In Indianapolis, where Lumina Foundation is based, the historic City Market houses all kinds of places to grab a bite. From burgers to crepes to falafel, you can find it here.
The market opened in the city center in 1886 with a simple idea: a tempting variety of produce and other goods, items easily visible, prices posted. For more than a hundred years the winning formula stayed roughly the same—food, easily found.
And now the market is online, too. Information from my favorite lunch vendors is on platforms like DoorDash and GrubHub. I can search menus, price ranges, even delivery options; it’s a market updated for utmost convenience, using the amazing power of the supercomputers in our pockets.
Another kind of market
We ought to do the same to help jobseekers. What if people looking for work—or schools offering training, or companies looking for talent—had such a searchable, easy-to-use system—an online market for workplace credentials and competencies?
It would be a huge improvement. Our present system is disorganized and fragmented. It’s hard to navigate because three different groups—jobseekers, employers, and credential providers (schools)—are all trying to talk to each other, often without success.
We have to do better—and thanks to the same technology that can find your next falafel, we can. But to work together well, the primary actors in this job and credential market need:
A commonly defined currency. While all the actors are focused on competencies and credentials, each uses different definitions.
Data and technology systems that can work together and share information.
Advanced technologies such as machine reading that can make more connections. While these technologies hold high potential for automating and connecting data, they’re being tested at just a few employers or institutions.
Building the infrastructure
There hasn’t been a place where this cross-sector community could meet to define opportunities and test them more broadly. This limits the potential impact to an elite set of providers, rather than systems that can serve millions of people.
There’s been progress, sure. And I’m convinced that we’ll someday have a credential market that will make career searches as easy as finding a good place for lunch. That’s what Lumina and others are working toward—building the infrastructure for scaled technology and data across the array of credential providers.
I’m glad to report some real progress. For example, the Credential Engine organization has created a credential description language that allows all providers to describe the credentials they offer in common terms and to share this information publicly.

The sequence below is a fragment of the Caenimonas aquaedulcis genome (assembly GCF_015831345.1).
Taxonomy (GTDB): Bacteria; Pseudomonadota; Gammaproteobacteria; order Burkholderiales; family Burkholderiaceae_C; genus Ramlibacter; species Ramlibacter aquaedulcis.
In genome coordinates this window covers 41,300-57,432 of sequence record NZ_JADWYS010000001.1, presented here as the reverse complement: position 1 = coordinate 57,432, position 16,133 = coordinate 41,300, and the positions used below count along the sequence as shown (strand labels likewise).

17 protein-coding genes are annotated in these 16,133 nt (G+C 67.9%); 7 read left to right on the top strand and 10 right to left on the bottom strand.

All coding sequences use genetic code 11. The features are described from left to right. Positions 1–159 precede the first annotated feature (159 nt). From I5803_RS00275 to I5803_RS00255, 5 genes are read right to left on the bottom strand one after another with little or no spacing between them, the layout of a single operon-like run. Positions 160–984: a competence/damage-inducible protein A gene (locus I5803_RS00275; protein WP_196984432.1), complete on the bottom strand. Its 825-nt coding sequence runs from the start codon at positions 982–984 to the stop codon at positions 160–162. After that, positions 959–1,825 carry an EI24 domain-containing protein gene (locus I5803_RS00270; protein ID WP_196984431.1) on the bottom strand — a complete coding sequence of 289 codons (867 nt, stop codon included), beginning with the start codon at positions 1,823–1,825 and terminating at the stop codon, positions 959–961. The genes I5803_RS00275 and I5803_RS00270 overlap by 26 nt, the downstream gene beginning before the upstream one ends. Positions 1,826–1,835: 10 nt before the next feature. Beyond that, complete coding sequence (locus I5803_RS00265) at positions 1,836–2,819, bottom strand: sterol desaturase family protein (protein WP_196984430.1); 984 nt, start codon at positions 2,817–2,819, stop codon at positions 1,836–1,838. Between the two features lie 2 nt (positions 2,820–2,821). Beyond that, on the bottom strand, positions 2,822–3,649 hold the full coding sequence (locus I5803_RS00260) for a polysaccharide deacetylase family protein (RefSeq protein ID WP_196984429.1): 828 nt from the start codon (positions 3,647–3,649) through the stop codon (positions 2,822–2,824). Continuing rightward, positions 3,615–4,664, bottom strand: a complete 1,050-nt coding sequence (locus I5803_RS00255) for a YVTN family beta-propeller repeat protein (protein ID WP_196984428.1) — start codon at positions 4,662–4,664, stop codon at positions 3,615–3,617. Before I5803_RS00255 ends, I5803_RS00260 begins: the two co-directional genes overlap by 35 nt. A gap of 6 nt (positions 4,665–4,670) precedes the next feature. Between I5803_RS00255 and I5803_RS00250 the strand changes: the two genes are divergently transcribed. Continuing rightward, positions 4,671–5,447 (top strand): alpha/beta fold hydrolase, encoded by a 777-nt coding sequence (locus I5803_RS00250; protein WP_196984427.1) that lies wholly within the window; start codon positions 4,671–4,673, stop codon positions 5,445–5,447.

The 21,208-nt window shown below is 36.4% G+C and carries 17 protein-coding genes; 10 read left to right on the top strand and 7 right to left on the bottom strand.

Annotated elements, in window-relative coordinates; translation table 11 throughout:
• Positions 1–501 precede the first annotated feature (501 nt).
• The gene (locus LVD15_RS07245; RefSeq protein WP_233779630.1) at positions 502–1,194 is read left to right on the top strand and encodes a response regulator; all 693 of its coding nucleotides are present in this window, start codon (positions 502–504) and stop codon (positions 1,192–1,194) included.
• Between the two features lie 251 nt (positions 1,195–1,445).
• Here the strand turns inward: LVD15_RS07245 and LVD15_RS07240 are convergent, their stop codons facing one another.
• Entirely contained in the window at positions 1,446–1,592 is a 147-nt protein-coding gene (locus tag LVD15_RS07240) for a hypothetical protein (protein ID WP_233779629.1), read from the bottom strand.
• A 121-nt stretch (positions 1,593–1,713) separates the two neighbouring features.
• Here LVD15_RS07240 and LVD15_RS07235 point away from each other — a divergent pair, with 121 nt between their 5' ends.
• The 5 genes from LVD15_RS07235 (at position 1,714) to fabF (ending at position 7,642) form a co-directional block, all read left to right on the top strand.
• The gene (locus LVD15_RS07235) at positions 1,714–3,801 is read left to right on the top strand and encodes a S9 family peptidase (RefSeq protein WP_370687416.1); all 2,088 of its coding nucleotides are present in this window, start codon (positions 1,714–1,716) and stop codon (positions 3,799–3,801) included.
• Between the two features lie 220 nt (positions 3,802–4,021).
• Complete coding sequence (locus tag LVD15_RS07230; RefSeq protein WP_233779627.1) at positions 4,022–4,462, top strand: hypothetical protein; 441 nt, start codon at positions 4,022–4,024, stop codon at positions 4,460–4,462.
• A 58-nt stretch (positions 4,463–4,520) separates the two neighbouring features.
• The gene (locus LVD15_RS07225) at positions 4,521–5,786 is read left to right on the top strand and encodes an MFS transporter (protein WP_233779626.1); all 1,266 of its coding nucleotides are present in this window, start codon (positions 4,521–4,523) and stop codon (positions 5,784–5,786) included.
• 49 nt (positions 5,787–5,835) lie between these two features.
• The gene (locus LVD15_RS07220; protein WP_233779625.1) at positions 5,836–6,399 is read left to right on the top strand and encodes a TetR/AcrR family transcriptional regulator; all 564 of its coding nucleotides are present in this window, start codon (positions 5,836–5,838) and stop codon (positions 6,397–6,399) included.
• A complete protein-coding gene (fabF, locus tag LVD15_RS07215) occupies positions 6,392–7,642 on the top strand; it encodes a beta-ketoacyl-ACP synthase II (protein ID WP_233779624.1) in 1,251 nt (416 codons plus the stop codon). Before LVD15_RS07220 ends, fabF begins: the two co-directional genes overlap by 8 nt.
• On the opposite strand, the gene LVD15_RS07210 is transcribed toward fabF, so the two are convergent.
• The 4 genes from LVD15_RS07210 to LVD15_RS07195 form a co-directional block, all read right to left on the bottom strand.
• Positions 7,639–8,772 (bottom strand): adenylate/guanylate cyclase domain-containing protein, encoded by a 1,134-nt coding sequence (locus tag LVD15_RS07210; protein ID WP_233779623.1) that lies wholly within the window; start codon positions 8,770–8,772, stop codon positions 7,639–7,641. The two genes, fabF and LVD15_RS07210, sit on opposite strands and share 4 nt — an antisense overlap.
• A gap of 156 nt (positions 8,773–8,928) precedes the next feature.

In the area of digital learner records, we have several projects to help credential providers transform the traditional transcript. The goal is to move away from the classic transcript—a list of courses and grades on a piece of paper—to a digital record showing what a student has actually learned—the competencies he or she has developed. Ideally, this learning will be documented in a standard format, creating a competency-based record that the student will own and can be shared across all providers. Such records would include everything from micro-credentials such as badges, to macro-credentials such as degrees.
Outline taking shape
Employers have a role, too. The Job Data Exchange, a project of the U.S. Chamber of Commerce Foundation, is creating a common job description language that can help employers signal their hiring needs to educators and workforce development officials across the country.
Linking much of this work is the T3 Innovation Network, launched this year by Lumina and the Chamber Foundation. The plan is to create a community where technology vendors, employers, education and training providers, students, workers, and data scientists can build the infrastructure we need.
There’s plenty left to do, but you can see the outline taking shape already. And to understand the possible, you don’t have to look too far. The time is coming when our online menus will serve up more than food. They’ll serve up opportunity.
Who We Are
Lumina Foundation is an independent, private foundation in Indianapolis that is committed to making opportunities for learning beyond high school available to all. We envision a system that is easy to navigate, delivers fair results, and meets the nation’s need for talent through a broad range of credentials. Our goal is to prepare people for informed citizenship and for success in a global economy.